The latest breakfast trends favor hand-held foods for busy people, and even full-service breakfasts, brunches and all-you-can-eat buffets are enjoying unprecedented growth. Gourmet food trucks have helped to generate interest in nontraditional but sophisticated foods that people can carry and eat while commuting. The United States is experiencing more consumer interest in Latin, Southwestern and Asian flavors that are appearing on breakfast menus.

Millennial Spin on Breakfast’s Traditional Mantra

For generations, nutritionists have advised people that breakfast is the most important meal. Millennials are taking the advice, but they look for greater breakfast options such as later hours, breakfasts all day, ethnic ingredients and gourmet options and healthier ingredients and preparation techniques. Sriracha hot sauce on breakfast sandwiches has become incredibly popular, and consumers embrace breakfasts with hot smoked sausages, chorizo and spicy Asian flavors.

Breakfast Trends

Millennials, busy IT workers and even baby boomers often prefer food trucks for breakfast, especially those operations that offer signature spins on breakfast foods. These customers look for egg-white sandwiches, fusion specialties and nontraditional breakfast foods. A convenient location is also important, and food trucks often park in highly desirable spots where urban workers can grab breakfast in transit.

Restaurateurs can mirror that experience for customers by setting up kiosks, taking breakfast orders from mobile devices and offering fast, uncomplicated transactions that include allowing customers to prepay for their orders.

About 39 percent of the breakfast market is people who like to socialize at breakfast. These customers include retirees, early risers and older workers who might only eat breakfast away from home. Restaurants can attract these diners by offering buffets or lots of choices.

Healthier Foods

Fresh and healthy have replaced the traditional staples of sugar, protein and carbohydrates. Many customers are replacing calories and caffeine with fresh herbs, spicy chili peppers and locally sourced fruits and in-house processed meats. Although many people are cutting carbs and gluten, diners continue to love pastries, biscuits and breads. However, diners prefer baked goods made fresh with whole grains and minimal preservatives.

Longer Breakfast Hours

Breakfast foods have become so popular with consumers that many chain stores are now offering breakfast or extending their service hours. Taco Bell and Wendy’s have begun serving breakfast, and McDonald’s is researching the idea of extending breakfast hours.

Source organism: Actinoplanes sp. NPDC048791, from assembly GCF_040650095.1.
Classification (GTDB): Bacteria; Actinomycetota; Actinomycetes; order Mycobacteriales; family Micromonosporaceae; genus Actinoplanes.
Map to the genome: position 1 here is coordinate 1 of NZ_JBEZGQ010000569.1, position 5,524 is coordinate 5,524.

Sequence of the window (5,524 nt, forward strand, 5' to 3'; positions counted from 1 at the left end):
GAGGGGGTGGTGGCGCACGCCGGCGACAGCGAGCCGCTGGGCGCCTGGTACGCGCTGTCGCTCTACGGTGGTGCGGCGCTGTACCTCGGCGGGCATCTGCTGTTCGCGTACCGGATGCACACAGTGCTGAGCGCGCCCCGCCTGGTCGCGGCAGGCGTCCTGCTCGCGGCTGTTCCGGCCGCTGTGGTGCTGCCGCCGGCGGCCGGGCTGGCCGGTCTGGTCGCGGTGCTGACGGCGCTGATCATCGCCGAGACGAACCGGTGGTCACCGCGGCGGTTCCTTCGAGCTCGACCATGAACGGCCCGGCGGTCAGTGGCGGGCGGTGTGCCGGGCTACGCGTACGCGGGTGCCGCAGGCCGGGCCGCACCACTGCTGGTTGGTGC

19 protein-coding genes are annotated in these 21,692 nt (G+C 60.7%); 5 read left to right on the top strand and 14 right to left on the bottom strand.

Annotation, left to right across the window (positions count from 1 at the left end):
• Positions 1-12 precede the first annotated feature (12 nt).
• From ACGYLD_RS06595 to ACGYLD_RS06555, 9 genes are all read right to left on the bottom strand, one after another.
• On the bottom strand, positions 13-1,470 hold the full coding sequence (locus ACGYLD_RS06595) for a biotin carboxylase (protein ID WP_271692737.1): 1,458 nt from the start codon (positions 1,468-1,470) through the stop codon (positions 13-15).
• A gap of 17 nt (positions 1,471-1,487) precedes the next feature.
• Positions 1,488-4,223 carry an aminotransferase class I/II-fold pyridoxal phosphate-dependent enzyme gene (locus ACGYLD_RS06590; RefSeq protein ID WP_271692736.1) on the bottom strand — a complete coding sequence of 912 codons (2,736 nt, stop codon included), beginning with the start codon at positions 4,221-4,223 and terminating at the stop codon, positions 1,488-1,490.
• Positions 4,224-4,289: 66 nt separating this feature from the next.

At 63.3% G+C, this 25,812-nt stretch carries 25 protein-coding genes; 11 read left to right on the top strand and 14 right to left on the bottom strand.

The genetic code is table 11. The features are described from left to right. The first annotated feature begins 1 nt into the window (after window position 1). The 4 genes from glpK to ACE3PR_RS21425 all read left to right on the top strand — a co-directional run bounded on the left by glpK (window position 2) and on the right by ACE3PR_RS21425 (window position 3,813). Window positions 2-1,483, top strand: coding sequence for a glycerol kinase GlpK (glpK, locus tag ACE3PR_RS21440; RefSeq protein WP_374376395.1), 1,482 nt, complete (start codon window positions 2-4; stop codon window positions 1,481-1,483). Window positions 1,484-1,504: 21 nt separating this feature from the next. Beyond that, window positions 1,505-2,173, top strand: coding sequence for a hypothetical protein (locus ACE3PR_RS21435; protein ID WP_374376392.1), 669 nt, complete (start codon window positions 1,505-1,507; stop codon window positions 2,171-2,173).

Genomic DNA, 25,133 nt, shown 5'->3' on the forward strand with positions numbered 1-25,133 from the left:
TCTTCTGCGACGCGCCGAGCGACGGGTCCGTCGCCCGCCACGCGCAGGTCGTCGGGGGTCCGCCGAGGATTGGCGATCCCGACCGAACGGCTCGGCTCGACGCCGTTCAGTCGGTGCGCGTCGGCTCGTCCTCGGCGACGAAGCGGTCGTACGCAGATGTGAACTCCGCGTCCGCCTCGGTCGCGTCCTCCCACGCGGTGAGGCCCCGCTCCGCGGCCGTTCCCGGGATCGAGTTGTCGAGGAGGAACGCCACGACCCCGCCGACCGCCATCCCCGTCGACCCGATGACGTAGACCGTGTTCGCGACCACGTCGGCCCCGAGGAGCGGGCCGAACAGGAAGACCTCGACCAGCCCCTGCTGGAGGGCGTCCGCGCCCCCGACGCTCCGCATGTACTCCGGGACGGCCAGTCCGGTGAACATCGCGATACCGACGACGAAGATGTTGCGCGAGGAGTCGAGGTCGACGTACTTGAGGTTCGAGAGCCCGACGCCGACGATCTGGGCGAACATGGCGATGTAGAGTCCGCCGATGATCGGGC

Breakfast generally consists of some of diners’ most loved comfort foods. Longer breakfast hours allow customers to enjoy breakfast on their own schedules, which often have little to do with the food but make an emotional connection. Millennials prefer to eat exactly what they want at any time of day.

Breakfast Trends Generate Restaurant Opportunities

Restaurants can use the increasing demand for breakfast choices to strengthen sales and customer loyalty. Some research is necessary, but the results can prove astonishingly lucrative. The Millennial generation wants breakfast available 24/7 at restaurants and off-site locations. Lovers of comfort foods want classic breakfasts, but restaurateurs can reimagine many of these dishes using healthier ingredients, locally sourced foods and creative substitutions.

Analyzing How Customers’ Food Preferences Change During the Day

Understanding how customers’ tastes change during the day provides valuable information for restaurateurs. People who enjoy fast foods in the morning might want more leisurely lunches and dinners. Diners who typically enjoy a full breakfast might grab a snack for lunch and eat a healthy but lighter dinner. Customers’ food preferences change throughout the day, and some people prefer breakfast foods at all hours. Different demographic sectors tend to favor certain breakfast foods and eating trends. Examples include:

  • Almost all segments want greater choices in coffees and beverages.
  • People who prefer cold breakfasts usually order baked goods from restaurants during breakfast hours.
  • Busy people who would likely prefer a sit-down breakfast tend to order breakfast sandwiches.
  • Commuters like to eat at quick-service restaurants for breakfast.
  • Creative types and entrepreneurs often want breakfast all day or unusual foods like hamburgers and breakfast pizzas.

Judging a customers’ preferences depends on gathering accurate intelligence. Restaurant loyalty programs, social media surveys and in-house information about buying habits and website behavior help restaurateurs make educated guesses about the breakfast foods that their customers would most enjoy.

Some customers focus on value and portability, some on location convenience and others on full-service variety, healthy choices or gourmet preparations. Other information that restaurateurs can get from analytics includes:

  • Profiles of the typical customer’s weekday and weekend eating habits
  • The categories of eaters that customers fall into
  • What hours customers prefer to eat breakfast
  • Whether customers like traditional breakfast foods, healthier items or gourmet fusion and ethnic cuisines
  • The best promotional forums for reaching like-minded consumers
  • How likely that an off-site location would generate strong breakfast revenue

Fusion applications, sophisticated sandwiches, healthy breakfast foods and bolder flavors are leading breakfast’s resurgence in the restaurant industry, and the market is far from saturated. Restaurants can use the latest trends along with analytics intelligence to craft stronger breakfast-marketing strategies. Regardless of whether a restaurant takes a healthy, convenient, extended-hours or spicy-foods approach to breakfast, the results of thoughtful menu planning and marketing are well worth the effort.